Do you spend more than 120 minutes a week in parks, forests, the mountains, the countryside or the beach? Well, you do great, because people who do are much more likely to be healthy, both physically and mentally, than those who never go out in the wild.
This has been proven by a University of Exeter study of some 20,000 people funded by the UK Health Service (NIHR), recently published in Scientific Reports. The subject has aroused so much interest that I have seen it commented on in all the major international media, whether in the press, radio, television or on the Internet.
I know it’s not new. If you follow this blog, you will have seen how much I talk about the benefits of living outdoors, including reducing the risk of depression and overweight, not to mention the health of your arteries and less exposure to air pollution.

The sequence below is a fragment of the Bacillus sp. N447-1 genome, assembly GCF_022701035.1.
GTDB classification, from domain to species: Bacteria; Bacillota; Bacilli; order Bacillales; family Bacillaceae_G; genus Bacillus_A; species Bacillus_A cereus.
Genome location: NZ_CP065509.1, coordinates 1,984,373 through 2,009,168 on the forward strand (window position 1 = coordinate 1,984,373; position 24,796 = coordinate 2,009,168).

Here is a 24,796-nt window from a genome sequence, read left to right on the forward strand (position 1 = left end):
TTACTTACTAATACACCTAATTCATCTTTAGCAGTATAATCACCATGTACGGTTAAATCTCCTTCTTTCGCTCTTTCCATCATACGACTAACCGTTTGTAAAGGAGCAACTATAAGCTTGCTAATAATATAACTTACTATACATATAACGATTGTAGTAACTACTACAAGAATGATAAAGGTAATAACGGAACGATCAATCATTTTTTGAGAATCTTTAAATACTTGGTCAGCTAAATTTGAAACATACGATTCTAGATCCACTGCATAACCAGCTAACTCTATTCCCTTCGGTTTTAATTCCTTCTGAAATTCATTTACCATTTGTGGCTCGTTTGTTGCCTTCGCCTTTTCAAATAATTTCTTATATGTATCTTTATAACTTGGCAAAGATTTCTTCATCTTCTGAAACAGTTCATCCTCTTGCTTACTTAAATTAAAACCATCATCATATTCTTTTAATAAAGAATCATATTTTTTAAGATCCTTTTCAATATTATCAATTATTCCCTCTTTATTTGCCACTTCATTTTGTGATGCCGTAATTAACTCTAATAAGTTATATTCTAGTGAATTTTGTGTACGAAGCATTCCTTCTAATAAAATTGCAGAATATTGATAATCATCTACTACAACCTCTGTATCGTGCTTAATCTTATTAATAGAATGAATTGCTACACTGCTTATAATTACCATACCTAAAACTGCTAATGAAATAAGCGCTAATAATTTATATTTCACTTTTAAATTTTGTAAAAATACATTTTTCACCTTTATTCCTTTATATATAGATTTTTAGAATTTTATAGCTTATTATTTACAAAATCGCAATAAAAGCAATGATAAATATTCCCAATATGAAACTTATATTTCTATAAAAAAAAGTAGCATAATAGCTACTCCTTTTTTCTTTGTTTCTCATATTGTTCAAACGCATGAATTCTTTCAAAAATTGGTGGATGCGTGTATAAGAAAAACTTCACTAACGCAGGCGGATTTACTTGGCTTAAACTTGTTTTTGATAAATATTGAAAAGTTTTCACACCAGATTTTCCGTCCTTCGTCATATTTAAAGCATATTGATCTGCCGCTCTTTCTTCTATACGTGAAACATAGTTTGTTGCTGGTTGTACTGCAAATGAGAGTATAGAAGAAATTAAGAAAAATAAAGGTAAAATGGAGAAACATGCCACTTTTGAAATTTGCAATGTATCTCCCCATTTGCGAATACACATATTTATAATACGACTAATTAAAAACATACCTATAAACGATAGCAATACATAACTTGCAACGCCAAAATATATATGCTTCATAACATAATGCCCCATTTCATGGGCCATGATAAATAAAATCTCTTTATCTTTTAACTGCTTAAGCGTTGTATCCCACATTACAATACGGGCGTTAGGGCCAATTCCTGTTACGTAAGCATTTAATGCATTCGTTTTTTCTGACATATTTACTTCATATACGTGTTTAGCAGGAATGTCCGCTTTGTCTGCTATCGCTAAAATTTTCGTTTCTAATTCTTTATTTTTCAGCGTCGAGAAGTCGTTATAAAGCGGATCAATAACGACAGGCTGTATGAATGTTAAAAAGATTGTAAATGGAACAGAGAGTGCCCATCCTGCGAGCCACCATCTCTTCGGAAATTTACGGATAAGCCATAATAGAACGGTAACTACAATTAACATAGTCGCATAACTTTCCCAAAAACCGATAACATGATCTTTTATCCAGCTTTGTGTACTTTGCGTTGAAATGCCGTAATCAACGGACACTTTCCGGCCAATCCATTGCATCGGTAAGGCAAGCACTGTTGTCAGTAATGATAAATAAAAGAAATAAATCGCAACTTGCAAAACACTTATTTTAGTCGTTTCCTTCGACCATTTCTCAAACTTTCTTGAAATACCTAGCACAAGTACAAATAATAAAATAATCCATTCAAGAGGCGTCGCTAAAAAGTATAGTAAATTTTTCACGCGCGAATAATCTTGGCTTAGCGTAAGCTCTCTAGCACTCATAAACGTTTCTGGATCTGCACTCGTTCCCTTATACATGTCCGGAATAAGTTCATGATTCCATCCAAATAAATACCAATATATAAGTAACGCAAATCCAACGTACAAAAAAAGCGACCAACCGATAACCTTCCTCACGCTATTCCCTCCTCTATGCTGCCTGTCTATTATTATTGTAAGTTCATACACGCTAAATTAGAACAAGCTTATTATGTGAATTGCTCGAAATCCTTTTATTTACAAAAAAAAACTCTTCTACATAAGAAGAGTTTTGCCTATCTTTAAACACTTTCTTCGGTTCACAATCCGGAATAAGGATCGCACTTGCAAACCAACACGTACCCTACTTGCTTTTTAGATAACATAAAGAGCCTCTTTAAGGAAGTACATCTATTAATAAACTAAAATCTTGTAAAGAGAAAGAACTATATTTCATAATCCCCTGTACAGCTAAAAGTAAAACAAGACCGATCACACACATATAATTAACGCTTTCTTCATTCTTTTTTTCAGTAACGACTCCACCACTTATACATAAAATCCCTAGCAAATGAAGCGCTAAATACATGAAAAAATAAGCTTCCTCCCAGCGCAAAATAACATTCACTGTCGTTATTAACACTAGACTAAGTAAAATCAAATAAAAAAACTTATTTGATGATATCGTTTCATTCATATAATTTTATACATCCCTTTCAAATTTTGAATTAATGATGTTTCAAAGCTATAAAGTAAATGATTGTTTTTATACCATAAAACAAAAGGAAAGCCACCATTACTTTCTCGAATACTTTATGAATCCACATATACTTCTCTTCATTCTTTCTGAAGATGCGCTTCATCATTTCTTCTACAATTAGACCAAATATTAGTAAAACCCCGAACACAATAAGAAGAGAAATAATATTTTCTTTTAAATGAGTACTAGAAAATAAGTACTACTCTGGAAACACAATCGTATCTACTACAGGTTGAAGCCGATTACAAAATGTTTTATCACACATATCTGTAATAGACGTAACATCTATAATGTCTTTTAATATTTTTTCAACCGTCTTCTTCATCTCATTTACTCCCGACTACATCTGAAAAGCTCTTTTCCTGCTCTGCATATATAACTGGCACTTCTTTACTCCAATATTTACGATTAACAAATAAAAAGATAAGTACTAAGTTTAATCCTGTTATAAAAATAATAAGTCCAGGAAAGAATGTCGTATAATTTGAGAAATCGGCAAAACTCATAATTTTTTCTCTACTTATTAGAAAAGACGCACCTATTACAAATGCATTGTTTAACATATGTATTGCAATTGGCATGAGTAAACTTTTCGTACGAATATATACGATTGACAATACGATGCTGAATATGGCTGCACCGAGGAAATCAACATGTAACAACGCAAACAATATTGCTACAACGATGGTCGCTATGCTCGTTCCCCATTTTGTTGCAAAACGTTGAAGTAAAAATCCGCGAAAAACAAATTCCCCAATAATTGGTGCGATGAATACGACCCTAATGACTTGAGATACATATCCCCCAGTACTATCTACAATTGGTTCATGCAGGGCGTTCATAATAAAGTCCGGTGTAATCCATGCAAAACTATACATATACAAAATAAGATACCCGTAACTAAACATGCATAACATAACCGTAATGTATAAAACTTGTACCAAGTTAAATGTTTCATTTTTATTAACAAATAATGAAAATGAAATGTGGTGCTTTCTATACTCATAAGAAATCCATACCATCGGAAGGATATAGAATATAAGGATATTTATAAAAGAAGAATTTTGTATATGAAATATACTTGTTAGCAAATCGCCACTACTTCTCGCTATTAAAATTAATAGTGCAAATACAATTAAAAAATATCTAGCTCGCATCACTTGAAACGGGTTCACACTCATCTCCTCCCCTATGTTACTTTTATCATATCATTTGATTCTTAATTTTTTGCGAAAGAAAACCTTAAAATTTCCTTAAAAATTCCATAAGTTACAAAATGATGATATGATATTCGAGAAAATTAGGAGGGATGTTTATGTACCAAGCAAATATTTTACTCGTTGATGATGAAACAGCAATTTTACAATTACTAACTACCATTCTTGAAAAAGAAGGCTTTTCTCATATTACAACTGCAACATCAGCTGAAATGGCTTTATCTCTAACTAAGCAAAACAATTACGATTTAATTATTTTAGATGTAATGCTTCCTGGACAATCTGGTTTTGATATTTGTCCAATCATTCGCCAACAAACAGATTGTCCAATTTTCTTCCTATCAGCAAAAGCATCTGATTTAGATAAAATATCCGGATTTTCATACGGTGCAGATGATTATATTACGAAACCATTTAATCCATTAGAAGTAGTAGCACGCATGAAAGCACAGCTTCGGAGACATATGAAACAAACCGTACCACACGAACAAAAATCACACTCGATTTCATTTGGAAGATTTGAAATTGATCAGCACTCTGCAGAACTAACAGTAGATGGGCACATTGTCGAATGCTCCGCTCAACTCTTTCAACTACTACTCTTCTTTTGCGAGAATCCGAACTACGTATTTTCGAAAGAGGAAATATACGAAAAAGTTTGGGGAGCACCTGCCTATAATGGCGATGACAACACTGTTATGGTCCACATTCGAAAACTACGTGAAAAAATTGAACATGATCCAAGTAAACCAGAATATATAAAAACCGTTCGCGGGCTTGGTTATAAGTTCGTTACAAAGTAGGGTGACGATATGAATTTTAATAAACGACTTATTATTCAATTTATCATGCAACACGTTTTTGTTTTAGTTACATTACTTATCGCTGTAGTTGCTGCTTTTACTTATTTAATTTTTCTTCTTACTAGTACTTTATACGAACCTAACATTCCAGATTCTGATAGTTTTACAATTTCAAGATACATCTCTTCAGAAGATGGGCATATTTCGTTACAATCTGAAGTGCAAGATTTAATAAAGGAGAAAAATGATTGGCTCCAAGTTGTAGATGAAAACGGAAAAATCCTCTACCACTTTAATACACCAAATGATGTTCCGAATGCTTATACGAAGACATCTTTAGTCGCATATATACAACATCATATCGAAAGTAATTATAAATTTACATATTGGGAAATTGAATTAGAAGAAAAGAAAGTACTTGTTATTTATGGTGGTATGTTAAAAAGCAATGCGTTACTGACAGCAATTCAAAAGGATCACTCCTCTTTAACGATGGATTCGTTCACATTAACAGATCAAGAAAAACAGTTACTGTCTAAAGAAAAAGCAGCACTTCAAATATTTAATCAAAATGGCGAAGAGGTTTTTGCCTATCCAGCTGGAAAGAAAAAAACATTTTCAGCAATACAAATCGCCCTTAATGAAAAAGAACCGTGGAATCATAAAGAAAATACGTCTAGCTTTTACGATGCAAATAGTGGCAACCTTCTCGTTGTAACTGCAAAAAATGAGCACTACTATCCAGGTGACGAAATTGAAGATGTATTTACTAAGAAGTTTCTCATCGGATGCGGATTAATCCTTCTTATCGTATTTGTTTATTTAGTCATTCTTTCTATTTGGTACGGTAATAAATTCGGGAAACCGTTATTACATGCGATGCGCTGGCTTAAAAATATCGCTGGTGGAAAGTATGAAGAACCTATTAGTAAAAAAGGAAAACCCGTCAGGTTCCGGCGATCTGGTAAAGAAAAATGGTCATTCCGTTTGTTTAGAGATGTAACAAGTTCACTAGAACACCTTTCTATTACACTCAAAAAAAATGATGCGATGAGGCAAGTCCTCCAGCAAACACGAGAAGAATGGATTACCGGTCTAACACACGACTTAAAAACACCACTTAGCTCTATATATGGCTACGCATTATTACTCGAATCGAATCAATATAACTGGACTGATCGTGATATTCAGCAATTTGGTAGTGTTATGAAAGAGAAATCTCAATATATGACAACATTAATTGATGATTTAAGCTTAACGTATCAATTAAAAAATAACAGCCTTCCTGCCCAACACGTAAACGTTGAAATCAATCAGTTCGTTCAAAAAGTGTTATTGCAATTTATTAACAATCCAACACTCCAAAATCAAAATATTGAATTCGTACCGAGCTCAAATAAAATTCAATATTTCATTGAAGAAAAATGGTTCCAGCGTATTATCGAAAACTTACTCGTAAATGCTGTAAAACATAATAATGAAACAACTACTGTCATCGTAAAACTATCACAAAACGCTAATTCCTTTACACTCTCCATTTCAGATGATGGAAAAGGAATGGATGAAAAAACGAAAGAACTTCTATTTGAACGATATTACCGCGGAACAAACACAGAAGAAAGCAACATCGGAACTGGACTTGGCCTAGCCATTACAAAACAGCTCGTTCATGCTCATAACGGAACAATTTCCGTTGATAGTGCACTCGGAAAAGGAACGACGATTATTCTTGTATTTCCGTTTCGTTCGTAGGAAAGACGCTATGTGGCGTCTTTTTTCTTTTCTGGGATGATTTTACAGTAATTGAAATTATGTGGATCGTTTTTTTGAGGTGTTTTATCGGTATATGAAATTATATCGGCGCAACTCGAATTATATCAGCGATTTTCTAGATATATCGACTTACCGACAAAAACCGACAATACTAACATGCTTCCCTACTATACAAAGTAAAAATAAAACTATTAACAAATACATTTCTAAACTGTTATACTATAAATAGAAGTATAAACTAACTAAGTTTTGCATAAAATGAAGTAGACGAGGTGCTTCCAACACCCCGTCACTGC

What’s so innovative about the British study? That it’s the first time science has set a “minimum of nature hours” per week. Moreover, you don’t have to travel to the coast, the countryside or the mountains to complete those 120 minutes, because that nature time also applies to the time you spend in parks and other urban green spaces.
“You can complete those two hours in one go or by adding up minutes of life in nature areas every day, the important thing is the total,” adds Dr. Mat White, director of the work, who explains that they took their data from the British survey Commitment to the Natural Environment, the largest ever conducted in the world on people’s contact with nature.
“There are lots of studies that explain why spending time in the natural environment is good for health and well-being,” insists Professor Terry Hartig of Uppsala University (Sweden) and co-author of the paper. “I would like to add that living more in nature environments improves one’s perspective on life, reduces stress and allows for quality time, both alone and with friends and family… The value of this new study is that it offers concrete recommendations on the nature time we need. We believe it can help people to be more aware of it.